General Motors and the United Auto Workers finally reached a tentative new four-year agreement this week after GM CEO Mary Barra got personally involved in the talks. The deal is likely to end a strike by 46,000 GM workers that has stretched for more than a month, with UAW local leaders from across the country scheduled to get a briefing on the pact from top leadership on Thursday morning. Then the rank-and-file votes to approve or reject it.
Interestingly, while Barra apparently threw in some concessions at the end of the process, the deal reportedly is based heavily on GM’s last proposal in mid-September before the UAW called the walkout. The tentative new accord is said to include a mixture of salary increases and lump-sum payouts, enhanced GM guarantees for investment and job increases in U.S. manufacturing, and significant constriction of the company’s previous leeway to use temporary workers who are paid much less than regular workers.
So the extra largesse that GM had to ladle out at the end of the negotiating process would seem to have tied the company’s hands to more expensive promises than it wanted to make—meaning the union achieved some of its goals in bargaining. But that doesn’t necessarily mean Barra allowed her hands to be tied.
For one thing, the reported outline of the accord importantly allows GM to finish shuttering three major U.S. manufacturing operations that Barra targeted to help pare fixed costs and get the company out of manufacturing some sedans that were no longer necessary in an SUV- and truck-fixated era.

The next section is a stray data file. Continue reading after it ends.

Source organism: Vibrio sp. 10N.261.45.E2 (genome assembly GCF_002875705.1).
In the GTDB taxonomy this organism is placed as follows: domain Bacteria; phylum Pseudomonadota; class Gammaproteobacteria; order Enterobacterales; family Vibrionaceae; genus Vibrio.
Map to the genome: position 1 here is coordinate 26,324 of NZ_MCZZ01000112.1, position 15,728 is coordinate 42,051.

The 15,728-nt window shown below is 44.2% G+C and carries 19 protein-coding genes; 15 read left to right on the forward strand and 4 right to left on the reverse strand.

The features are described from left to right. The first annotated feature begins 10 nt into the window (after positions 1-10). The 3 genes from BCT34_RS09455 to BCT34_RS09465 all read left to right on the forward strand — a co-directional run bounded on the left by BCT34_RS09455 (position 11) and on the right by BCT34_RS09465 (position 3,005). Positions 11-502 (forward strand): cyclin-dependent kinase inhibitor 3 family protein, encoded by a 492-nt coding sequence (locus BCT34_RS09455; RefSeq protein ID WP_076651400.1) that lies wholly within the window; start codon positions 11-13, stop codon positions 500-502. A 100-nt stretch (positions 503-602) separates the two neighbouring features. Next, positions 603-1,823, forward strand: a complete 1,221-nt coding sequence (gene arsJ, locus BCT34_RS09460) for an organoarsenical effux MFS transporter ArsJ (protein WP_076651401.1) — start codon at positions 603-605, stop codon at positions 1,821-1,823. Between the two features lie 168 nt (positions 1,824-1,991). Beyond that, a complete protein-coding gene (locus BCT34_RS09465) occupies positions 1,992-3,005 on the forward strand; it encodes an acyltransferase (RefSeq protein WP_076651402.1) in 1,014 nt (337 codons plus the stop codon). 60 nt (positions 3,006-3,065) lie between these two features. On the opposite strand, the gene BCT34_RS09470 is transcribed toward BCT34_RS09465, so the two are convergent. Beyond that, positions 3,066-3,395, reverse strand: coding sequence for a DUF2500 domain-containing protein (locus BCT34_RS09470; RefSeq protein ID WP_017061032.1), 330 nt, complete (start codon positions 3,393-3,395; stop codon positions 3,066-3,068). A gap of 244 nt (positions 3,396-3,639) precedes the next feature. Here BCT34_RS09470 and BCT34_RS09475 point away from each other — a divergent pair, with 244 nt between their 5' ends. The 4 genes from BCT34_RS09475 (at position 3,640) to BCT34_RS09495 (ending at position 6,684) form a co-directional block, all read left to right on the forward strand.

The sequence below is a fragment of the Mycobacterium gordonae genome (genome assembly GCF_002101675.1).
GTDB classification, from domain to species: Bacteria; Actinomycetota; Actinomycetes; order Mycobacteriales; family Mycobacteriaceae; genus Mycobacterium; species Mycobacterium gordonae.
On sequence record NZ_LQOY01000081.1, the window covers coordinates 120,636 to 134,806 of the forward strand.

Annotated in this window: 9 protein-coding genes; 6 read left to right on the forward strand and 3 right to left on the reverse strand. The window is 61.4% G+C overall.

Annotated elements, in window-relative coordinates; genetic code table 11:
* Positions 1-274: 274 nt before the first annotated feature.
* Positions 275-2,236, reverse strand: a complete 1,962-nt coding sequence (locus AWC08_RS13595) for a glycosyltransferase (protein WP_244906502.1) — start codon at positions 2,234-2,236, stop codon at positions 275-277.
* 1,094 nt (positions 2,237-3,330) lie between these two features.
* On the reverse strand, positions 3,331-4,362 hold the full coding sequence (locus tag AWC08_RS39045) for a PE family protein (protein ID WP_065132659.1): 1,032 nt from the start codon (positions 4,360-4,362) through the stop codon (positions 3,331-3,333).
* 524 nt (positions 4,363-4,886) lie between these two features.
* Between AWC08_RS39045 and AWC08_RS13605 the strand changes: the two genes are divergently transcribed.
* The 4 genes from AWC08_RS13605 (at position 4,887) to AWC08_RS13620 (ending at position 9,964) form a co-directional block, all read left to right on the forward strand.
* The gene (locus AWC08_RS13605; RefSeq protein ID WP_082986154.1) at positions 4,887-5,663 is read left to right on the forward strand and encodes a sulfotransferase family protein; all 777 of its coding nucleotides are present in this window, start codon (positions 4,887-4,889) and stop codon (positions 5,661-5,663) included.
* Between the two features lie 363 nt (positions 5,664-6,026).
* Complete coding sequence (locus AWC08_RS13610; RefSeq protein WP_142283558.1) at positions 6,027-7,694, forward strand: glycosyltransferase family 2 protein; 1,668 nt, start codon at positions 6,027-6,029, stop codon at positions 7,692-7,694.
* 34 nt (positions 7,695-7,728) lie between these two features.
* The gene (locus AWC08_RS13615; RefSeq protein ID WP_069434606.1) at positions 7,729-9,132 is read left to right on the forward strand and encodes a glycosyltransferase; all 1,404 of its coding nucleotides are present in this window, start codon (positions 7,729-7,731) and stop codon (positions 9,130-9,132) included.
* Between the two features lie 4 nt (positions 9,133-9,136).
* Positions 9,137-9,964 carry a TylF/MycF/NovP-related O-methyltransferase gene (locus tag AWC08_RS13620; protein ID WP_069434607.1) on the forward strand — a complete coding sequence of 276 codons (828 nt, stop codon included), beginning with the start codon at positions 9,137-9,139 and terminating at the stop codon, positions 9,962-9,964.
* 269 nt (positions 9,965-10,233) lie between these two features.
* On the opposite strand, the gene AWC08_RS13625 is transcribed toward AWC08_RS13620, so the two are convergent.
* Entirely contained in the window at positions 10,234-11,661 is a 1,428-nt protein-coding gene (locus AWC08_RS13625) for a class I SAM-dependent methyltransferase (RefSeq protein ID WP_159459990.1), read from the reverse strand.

Also, Wall Street seems to believe that either GM can recover much of its profits putatively lost to the strikes—variously estimated at $1 billion to $2 billion—or that the dent to its bottom line hasn’t been too severe. GM shares were trading at around $36.50 today, not that badly removed from their price of $38 a share when the strike began. This also likely reflects a sentiment among investors that Barra didn’t give up too much labor or cost flexibility to GM’s future needs and major required investments in electric and autonomous vehicles.
And certainly American consumers haven’t been taking it out on GM. The company fared best of the Detroit Three and most other competitors during the third quarter in terms of U.S. sales results compared with a year earlier. And at about an 80-day supply, GM began the strike with a significantly larger overall inventory than average, including apparently ample supplies of its hot-selling and most-profitable pickup trucks and large SUVs.
Meanwhile, the strike did little to capture the attention or harness any outrage among the American population in general. No folk singers emerged as heroes on the GM picket lines. Nor did the walkout produce much more than a temporary dink in overall U.S. industrial production. GM just isn’t as big an engine of the entire American economy as it used to be, rendering a strike by its hourly workers less important as well than in 1970, the last time the company suffered a long UAW walkout.
However, even if UAW President Gary Jones is able to get GM’s rank-and-file workers to approve the tentative accord, which seems likely, he and top lieutenants still face a widening federal probe into corrupt spending practices. This clearly has been an albatross around the neck of the UAW brain trust during the GM negotiations and strike, and it will continue to be as the union takes the GM-contract template now and tries to strike similar deals with Ford and Fiat Chrysler Automotive.